So how did the ATO lose track of $165m?
As a blogger, this is not a story you can go past.
Last week, we learned the ATO (Australian Tax Office) was short paid by $165m for something called PAYG. What does that mean? Pay As You Go, it’s tax withheld from an employee’s salary and paid to the ATO.
It’s one of the biggest cases of fraud in Australia in our time. The fallout will be huge.
The ATO will need to write off a chunk of $165m. Ouch!! Given it’s 0.05% of what they collect in taxes, it’s not going to break them.
For a business, a bad debt writeoff can do major damage and, if it’s big enough, cripple a business.
So what did the ATO do (or not do) to allow the debt to grow to this size and what can business owners learn from this?
What created the loophole?
For companies with contractors, they have a decision to make. Are their contractors genuine business owners, or deemed employees?
This does get very messy and the law is on the side of the contractor, rather than the employer. The finer points of this distinction is an article for another day.
Where it’s not clear, some companies reduce their risk by having a labour services company pay their contractors. A company called Platus Payroll was setup to do exactly that.
This company then employs their contractors on their client’s behalf. They pay the superannuation and tax withheld to the ATO.
The lack of clarity here does create a market demand for a company like Platus Payroll. 7 people responded to that demand to create this scheme.
In some cultures that’s called being entrepreneurial. It turns out the way they did it is allegedly criminal (it hasn’t gone to trial yet).
What was the scam?
Platus Payroll set up subsidiary companies who employed the contractors. For this example, we’ll call the subsidiary company Platus A Pty Ltd.
Let’s say a client paid the subsidiary company $109,500 for one month’s payroll. This is salary of $100,000 + super of $9,500.
The salary before tax is $100,000, let’s say the salary after tax was $65,000.
Platus A Pty Ltd paid the staff $65,000 and $9,500 into their superannuation funds.
They owed $35,000 to the ATO. The current premise is that part of it was paid to the ATO and part was withheld by the 7 suspects.
So how did they hide it?
A BAS (business activity statement) or an IAS (Interim Activity Statement) is filed monthly. This includes gross pay and tax withheld.
When this is lodged, this creates a debt with the ATO that needs to be paid.
At the end of the year, the total BAS’s and IAS’s are added up and reconciled to annual salaries and tax withheld. This is reported to the ATO. Employees then file these with their own tax return. Their tax return is matched against the reconciliation.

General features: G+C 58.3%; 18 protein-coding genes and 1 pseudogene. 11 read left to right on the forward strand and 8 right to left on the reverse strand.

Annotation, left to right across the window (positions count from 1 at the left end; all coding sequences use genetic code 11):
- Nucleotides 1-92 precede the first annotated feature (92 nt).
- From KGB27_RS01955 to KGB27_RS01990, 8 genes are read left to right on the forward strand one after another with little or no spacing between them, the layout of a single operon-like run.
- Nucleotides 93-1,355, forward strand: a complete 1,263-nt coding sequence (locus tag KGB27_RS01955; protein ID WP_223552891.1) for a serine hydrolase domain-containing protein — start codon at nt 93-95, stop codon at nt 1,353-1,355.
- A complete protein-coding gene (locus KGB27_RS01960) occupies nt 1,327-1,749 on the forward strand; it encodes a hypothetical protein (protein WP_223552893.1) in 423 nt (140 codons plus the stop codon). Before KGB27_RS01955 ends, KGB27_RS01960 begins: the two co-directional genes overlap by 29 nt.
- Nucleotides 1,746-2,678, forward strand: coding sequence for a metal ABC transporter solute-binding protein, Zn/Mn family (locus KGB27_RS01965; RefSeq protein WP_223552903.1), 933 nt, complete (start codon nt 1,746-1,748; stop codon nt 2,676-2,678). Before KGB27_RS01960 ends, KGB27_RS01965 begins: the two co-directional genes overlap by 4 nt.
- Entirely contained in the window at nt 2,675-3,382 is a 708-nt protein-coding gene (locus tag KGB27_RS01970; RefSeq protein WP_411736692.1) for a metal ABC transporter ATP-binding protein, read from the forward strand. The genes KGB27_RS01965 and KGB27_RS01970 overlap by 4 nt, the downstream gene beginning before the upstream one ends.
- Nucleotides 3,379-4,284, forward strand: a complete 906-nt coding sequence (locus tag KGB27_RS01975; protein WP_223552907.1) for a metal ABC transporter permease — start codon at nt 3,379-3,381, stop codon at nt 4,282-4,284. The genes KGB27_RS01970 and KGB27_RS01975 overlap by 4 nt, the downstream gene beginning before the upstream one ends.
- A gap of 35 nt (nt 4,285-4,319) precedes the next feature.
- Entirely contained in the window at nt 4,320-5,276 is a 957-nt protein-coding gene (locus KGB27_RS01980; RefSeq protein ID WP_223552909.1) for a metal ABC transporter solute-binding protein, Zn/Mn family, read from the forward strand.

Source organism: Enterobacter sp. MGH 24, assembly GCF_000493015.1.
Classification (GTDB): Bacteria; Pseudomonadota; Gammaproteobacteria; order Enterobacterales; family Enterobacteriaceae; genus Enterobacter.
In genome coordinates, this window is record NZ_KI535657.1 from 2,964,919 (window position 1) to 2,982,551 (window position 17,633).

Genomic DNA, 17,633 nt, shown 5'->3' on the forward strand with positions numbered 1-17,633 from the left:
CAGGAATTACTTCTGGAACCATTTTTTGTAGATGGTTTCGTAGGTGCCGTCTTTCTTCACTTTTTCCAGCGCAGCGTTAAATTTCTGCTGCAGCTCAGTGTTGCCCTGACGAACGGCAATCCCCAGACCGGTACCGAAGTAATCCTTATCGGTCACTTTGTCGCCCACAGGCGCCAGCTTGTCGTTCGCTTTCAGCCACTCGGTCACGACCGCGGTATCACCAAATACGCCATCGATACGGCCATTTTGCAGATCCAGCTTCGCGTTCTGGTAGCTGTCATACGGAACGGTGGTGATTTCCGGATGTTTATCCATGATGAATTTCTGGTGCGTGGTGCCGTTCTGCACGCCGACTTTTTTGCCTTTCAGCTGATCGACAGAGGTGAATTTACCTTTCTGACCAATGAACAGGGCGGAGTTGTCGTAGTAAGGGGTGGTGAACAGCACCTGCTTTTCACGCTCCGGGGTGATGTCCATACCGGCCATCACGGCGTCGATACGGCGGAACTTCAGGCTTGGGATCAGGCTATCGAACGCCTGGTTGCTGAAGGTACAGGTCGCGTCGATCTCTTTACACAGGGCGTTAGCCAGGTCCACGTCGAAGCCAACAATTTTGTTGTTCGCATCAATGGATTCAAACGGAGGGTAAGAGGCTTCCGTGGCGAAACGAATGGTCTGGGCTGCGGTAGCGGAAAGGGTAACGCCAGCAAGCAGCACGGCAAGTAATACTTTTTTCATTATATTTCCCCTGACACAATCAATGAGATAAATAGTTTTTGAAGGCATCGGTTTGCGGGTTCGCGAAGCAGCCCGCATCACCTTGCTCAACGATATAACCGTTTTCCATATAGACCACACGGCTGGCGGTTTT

Hence there are lots of checks and balances to stop short reporting of taxes.
While we don’t know all the detail yet, one explanation is they lodged the IAS for $35,000 and paid a lower amount. This would avoid those checks and balances. That means somewhere in the ATO is a register of unpaid bills adding to $165m.
That register of unpaid bills can turn into bad debts if it’s not actively managed.
So how did that get missed?
A few things.
Lots of subsidiary companies were setup (our example was Platus A Pty Ltd) to keep the debt level down for each company.
They would not be called names like Platus A Pty Ltd. They would have had names that could not have been easily linked.
Hence if you look at the outstanding debt register it’s not obvious the debts are linked. This register is known as an accounts receivable ledger.
That ledger is normally sorted by name. Create companies that are well scattered through the alphabet and no one is going to make the connection.
The second thing was the use of “straw” directors for the subsidiary companies. None of the 7 suspects would have been company directors. The ATO can (and does) go after company directors personally for unpaid PAYG. The “straw” directors were people that had no personal assets to go after.
The method by which the company went into insolvency to remove the outstanding debt to the ATO demonstrates an indepth understanding of the insolvency laws (also very grey).
For all of this to work, someone also had to have intimate knowledge of the inner workings of ATO debt collection processes. I’ll let you draw your own conclusions there.
What can business owners learn from this in managing their accounts receivable.
Do you know what your accounts receivable even is? Can you access this information easily?
Do you track it regularly?
Is it someone’s job to follow up on unpaid amounts once they go past due?
Are you contacting them by phone, or by email? If it’s email only, those can be ignored. This is where old fashioned phone calls make the most difference, people are savvy to the fact machines send most of the emails.
When they do follow up, what happens if they can’t get hold of the customer?
Does the customer have an address for mail that’s not a PO Box. Can you visit that address?
Is there a recurring pattern across several customers in the same industry and are they linked? If your gut instinct is telling you there’s a problem, chances are there is.
If you’ve had a bad debt in the past, do you know who the directors were? Have you updated your CRM to make sure that person is flagged as someone you don’t want to do business with in future?
Best practice is all about constant follow up, constant communication and persistence.
It’s also about skillsets. Often it’s finance people (bookkeepers) who follow up on unpaid accounts as it’s a finance issue. Remember you’re asking for money, this is part of your sales cycle. How do you want your customers communicated with?
In the fallout from this investigation, there will be many recommendations where best practice wasn’t followed.
For those inside the ATO, that’s never a fun experience. For you as a business owner, this does present a unique learning opportunity!